SOCIAL TRANSFORMATION IN SOUTHEAST ASIA
Southeast Asia continues to witness transformations in politics, economics, culture, and society. Many of these shifts, which are driven by a combination of internal and transnational developments as well as shifts in technology are reflected in the region’s economic growth, rising living standards, impressive performance in broader human development indicators, expansion of political and civic spaces for citizen engagement, and greater economic and social interactions across Southeast Asia and with other parts of the world. There have also been important developments in literature, cinema and popular culture. Yet, amidst these progressive shifts are also signs of deep conflict and fragmentation, visible in the huge economic and social disparities in the region, suppression of political and civil rights, conflicts within and between states, security challenges, environmental degradation, cultural tensions, and clashes over value systems.
SASS scholars approach the study of social transformation from different theoretical angles drawn from these diverse disciplines and their analyses follow the broad range of methods used in the humanities and social sciences. Underpinning these scholarly enquiries is a critical and ethical attitude that seeks to link scholarship with praxis—making a difference to people and communities.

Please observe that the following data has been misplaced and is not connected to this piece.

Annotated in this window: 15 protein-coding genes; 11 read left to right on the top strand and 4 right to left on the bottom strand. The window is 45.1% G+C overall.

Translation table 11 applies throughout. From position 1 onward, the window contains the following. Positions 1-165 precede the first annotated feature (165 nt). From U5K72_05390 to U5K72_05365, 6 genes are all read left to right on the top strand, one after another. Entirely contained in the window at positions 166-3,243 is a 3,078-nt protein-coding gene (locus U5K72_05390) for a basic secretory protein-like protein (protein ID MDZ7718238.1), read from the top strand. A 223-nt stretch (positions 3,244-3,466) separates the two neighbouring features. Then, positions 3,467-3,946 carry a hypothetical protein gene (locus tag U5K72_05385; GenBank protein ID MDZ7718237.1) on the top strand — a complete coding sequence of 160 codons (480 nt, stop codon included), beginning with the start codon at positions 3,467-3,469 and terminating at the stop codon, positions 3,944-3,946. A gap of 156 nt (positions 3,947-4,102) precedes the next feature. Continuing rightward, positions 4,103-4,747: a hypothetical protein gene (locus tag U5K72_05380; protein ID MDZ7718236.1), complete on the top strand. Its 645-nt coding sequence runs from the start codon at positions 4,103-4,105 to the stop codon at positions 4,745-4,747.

Towards this goal, SASS academics are actively networked through national and international research collaborations as well as through engaging NGOs, international organisations, industry, governments and communities. Our small but vibrant graduate student community is an integral part of SASS research. We believe that this multidisciplinary and collaborative approach to research is best suited to exploring, understanding and explaining the complex and dynamic social transformations in train in Southeast Asia.
Currently, research on Social Transformation in the School is located within the following four research clusters:
- Communication, Media and Policy
- Culture, Religion and Gender
- Literature, Cinema and Society
- Politics, Development and Governance